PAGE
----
Court News Ohio
Court News Ohio
Court News Ohio

Chief Justice O’Connor Addresses Opioid Epidemic in State of Judiciary Speech

Image of Ohio Supreme Court Chief Justice Maureen O'Connor speaking from a podium

Ohio Supreme Court Chief Justice Maureen O'Connor

Image of Ohio Supreme Court Chief Justice Maureen O'Connor speaking from a podium

Ohio Supreme Court Chief Justice Maureen O'Connor

In the wake of continued fentanyl-related overdose deaths around the state, Ohio Supreme Court Chief Justice Maureen O’Connor today urged courts and probation departments statewide to screen for fentanyl use among offenders under their supervision.

Those pointed remarks and others affecting the judicial branch were part of Chief Justice O’Connor’s sixth State of the Judiciary address before a gathering of 150 judges at the annual Ohio Judicial Conference in Columbus.

“I would encourage all drug courts – make that all courts and all probation departments throughout the state – to include, if you don’t already do so, fentanyl screening,” she said. “We all know that fentanyl and other forms of illicit opioids are making their way onto the streets. Basic opioid testing may not reveal the breadth of a person’s abuse. Without that screening, a person could be using and remain off the radar. This could happen even under court supervision. Loopholes like this need to be closed – and fast.”

The fentanyl remarks were part of a section of the speech devoted to a recent nine-state regional judicial opioid initiative held in Cincinnati. The yearlong, first-of-its kind initiative of regional policy planning and development across state criminal justice, public health, family support, and medical and behavioral treatment systems seeks to meaningfully engage partners on a regional level on ways to combat the opioid epidemic.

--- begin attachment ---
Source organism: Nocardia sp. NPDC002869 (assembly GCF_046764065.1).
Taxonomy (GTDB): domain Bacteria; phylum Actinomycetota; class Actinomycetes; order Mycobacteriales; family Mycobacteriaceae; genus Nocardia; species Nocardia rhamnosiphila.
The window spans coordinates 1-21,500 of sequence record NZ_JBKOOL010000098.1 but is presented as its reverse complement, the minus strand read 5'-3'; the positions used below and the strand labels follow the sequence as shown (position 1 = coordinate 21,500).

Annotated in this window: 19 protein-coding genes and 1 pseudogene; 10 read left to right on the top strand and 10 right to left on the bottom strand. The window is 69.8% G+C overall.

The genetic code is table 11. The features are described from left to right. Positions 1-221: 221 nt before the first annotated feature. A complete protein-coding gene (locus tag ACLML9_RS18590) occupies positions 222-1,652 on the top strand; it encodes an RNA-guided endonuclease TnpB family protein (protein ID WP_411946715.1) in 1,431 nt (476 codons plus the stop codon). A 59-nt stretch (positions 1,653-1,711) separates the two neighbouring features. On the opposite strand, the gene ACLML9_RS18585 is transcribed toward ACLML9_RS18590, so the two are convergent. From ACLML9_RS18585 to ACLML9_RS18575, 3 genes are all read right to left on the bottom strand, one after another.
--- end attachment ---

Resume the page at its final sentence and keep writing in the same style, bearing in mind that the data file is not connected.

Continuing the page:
Chief Justice O’Connor also touched on her work nationally and statewide to eliminate so-called “debtors’ prisons” regarding fines, fees, and bail that disproportionately affect economically disadvantaged communities. She serves as co-chair of the National Task Force on Fines, Fees and Bail Practices formed by the Conference of Chief Justices and the Conference of State Court Administrators.

Judges also were informed that proposed changes to Criminal Rule 6, which concerns grand juries, would address some of the recommendations of a grand jury task force. The group was charged with seeking ways to maintain public trust and confidence in the grand jury system.

Other topics covered in her remarks included three recent rules adopted by the Supreme Court to increase access to justice and a continued push for judges to spread the word about Judicial Votes Count, a statewide partnership to place more information online in one place about judicial candidates so Ohio voters can make informed decisions at the ballot box.

View the entire speech.

Image of a person's hand dropping a ballot into a voting box with the phrase: 'On the ballot, you're the judge. Get to know all your judicial candidates.'